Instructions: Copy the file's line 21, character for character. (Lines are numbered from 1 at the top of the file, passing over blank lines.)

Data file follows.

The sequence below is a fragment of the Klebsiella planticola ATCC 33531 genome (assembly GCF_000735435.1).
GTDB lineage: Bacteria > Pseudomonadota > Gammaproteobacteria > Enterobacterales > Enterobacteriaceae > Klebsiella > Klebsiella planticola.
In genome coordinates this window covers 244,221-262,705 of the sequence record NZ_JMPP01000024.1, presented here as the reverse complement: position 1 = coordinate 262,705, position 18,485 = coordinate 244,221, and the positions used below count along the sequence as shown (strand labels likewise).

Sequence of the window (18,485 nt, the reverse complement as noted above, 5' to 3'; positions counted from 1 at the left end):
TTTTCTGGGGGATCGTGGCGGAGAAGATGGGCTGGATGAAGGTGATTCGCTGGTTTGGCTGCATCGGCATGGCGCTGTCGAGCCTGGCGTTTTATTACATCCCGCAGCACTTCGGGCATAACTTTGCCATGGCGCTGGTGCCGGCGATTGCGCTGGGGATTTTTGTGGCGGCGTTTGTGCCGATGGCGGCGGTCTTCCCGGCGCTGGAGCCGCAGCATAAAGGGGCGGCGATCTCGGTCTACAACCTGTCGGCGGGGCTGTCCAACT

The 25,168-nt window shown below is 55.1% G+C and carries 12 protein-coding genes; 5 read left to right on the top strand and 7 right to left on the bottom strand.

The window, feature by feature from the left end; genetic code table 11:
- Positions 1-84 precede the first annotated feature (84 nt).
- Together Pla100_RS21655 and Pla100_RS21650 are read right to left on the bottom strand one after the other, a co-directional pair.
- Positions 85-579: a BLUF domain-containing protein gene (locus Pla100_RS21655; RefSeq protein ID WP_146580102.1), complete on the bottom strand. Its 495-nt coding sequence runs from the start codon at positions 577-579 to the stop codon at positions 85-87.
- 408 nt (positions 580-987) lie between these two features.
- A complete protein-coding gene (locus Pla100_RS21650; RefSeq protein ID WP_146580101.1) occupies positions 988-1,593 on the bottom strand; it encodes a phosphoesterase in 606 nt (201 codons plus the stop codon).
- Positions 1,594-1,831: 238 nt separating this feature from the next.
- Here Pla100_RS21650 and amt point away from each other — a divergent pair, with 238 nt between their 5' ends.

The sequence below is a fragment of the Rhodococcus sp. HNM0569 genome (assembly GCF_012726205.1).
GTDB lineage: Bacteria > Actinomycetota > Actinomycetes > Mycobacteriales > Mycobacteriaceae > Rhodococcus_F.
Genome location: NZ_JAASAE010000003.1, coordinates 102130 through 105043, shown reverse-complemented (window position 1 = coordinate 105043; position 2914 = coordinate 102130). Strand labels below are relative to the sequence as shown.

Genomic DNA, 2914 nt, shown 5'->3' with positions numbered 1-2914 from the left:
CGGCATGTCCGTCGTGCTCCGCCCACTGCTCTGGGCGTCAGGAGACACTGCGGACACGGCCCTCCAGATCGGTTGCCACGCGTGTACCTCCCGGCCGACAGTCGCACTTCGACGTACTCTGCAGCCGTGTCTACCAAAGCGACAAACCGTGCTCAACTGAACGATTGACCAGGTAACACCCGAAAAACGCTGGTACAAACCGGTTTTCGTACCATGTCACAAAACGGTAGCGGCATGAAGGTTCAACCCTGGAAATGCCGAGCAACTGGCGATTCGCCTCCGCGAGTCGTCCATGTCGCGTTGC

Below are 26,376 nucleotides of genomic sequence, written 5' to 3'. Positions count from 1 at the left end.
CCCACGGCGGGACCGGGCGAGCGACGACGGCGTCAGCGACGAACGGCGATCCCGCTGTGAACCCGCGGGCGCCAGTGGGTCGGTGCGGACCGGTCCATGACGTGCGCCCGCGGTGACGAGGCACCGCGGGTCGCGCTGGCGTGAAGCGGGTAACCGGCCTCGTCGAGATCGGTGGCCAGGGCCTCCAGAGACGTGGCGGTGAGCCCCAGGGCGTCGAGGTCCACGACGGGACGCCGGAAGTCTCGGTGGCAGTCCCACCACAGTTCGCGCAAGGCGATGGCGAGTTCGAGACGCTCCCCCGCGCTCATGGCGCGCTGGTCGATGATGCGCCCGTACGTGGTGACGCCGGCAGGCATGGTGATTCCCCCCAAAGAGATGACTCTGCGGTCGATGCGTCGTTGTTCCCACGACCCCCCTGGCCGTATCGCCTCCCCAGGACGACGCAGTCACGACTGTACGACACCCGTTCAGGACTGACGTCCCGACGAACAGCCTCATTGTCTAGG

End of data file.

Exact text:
CCCACGGCGGGACCGGGCGAGCGACGACGGCGTCAGCGACGAACGGCGATCCCGCTGTGAACCCGCGGGCGCCAGTGGGTCGGTGCGGACCGGTCCATGACGTGCGCCCGCGGTGACGAGGCACCGCGGGTCGCGCTGGCGTGAAGCGGGTAACCGGCCTCGTCGAGATCGGTGGCCAGGGCCTCCAGAGACGTGGCGGTGAGCCCCAGGGCGTCGAGGTCCACGACGGGACGCCGGAAGTCTCGGTGGCAGTCCCACCACAGTTCGCGCAAGGCGATGGCGAGTTCGAGACGCTCCCCCGCGCTCATGGCGCGCTGGTCGATGATGCGCCCGTACGTGGTGACGCCGGCAGGCATGGTGATTCCCCCCAAAGAGATGACTCTGCGGTCGATGCGTCGTTGTTCCCACGACCCCCCTGGCCGTATCGCCTCCCCAGGACGACGCAGTCACGACTGTACGACACCCGTTCAGGACTGACGTCCCGACGAACAGCCTCATTGTCTAGG